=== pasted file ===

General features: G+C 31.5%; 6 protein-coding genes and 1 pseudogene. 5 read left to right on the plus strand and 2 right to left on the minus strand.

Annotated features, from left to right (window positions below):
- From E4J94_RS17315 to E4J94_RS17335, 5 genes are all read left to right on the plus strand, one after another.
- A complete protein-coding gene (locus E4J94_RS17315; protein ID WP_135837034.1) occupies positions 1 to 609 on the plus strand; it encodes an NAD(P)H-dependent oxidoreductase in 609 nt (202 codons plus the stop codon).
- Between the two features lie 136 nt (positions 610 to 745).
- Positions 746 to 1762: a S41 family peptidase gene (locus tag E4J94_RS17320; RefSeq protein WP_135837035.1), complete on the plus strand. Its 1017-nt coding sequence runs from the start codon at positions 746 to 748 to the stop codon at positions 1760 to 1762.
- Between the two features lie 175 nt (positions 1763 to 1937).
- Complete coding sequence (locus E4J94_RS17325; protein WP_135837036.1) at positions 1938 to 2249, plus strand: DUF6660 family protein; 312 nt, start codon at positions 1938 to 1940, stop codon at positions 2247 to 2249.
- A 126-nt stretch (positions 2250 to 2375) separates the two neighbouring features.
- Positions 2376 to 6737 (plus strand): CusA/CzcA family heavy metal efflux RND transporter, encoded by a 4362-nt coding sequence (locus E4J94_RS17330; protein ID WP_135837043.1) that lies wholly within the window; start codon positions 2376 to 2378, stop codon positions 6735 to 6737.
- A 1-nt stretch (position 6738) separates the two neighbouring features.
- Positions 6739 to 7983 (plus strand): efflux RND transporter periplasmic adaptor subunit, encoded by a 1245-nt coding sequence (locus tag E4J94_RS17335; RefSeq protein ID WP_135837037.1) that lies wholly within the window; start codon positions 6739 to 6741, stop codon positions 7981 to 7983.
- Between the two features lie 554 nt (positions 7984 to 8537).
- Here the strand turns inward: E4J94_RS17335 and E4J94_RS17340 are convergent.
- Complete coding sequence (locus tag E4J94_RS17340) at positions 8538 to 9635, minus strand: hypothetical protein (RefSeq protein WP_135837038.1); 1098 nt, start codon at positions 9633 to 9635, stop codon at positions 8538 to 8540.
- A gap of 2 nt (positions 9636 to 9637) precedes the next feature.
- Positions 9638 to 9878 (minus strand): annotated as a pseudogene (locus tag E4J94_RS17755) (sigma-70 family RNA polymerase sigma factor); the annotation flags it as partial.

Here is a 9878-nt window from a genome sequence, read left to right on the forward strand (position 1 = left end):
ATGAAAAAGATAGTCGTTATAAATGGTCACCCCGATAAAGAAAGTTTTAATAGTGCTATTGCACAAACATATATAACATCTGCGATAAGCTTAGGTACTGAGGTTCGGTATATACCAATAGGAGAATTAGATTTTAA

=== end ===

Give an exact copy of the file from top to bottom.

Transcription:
General features: G+C 31.5%; 6 protein-coding genes and 1 pseudogene. 5 read left to right on the plus strand and 2 right to left on the minus strand.

Annotated features, from left to right (window positions below):
- From E4J94_RS17315 to E4J94_RS17335, 5 genes are all read left to right on the plus strand, one after another.
- A complete protein-coding gene (locus E4J94_RS17315; protein ID WP_135837034.1) occupies positions 1 to 609 on the plus strand; it encodes an NAD(P)H-dependent oxidoreductase in 609 nt (202 codons plus the stop codon).
- Between the two features lie 136 nt (positions 610 to 745).
- Positions 746 to 1762: a S41 family peptidase gene (locus tag E4J94_RS17320; RefSeq protein WP_135837035.1), complete on the plus strand. Its 1017-nt coding sequence runs from the start codon at positions 746 to 748 to the stop codon at positions 1760 to 1762.
- Between the two features lie 175 nt (positions 1763 to 1937).
- Complete coding sequence (locus E4J94_RS17325; protein WP_135837036.1) at positions 1938 to 2249, plus strand: DUF6660 family protein; 312 nt, start codon at positions 1938 to 1940, stop codon at positions 2247 to 2249.
- A 126-nt stretch (positions 2250 to 2375) separates the two neighbouring features.
- Positions 2376 to 6737 (plus strand): CusA/CzcA family heavy metal efflux RND transporter, encoded by a 4362-nt coding sequence (locus E4J94_RS17330; protein ID WP_135837043.1) that lies wholly within the window; start codon positions 2376 to 2378, stop codon positions 6735 to 6737.
- A 1-nt stretch (position 6738) separates the two neighbouring features.
- Positions 6739 to 7983 (plus strand): efflux RND transporter periplasmic adaptor subunit, encoded by a 1245-nt coding sequence (locus tag E4J94_RS17335; RefSeq protein ID WP_135837037.1) that lies wholly within the window; start codon positions 6739 to 6741, stop codon positions 7981 to 7983.
- Between the two features lie 554 nt (positions 7984 to 8537).
- Here the strand turns inward: E4J94_RS17335 and E4J94_RS17340 are convergent.
- Complete coding sequence (locus tag E4J94_RS17340) at positions 8538 to 9635, minus strand: hypothetical protein (RefSeq protein WP_135837038.1); 1098 nt, start codon at positions 9633 to 9635, stop codon at positions 8538 to 8540.
- A gap of 2 nt (positions 9636 to 9637) precedes the next feature.
- Positions 9638 to 9878 (minus strand): annotated as a pseudogene (locus tag E4J94_RS17755) (sigma-70 family RNA polymerase sigma factor); the annotation flags it as partial.

Here is a 9878-nt window from a genome sequence, read left to right on the forward strand (position 1 = left end):
ATGAAAAAGATAGTCGTTATAAATGGTCACCCCGATAAAGAAAGTTTTAATAGTGCTATTGCACAAACATATATAACATCTGCGATAAGCTTAGGTACTGAGGTTCGGTATATACCAATAGGAGAATTAGATTTTAA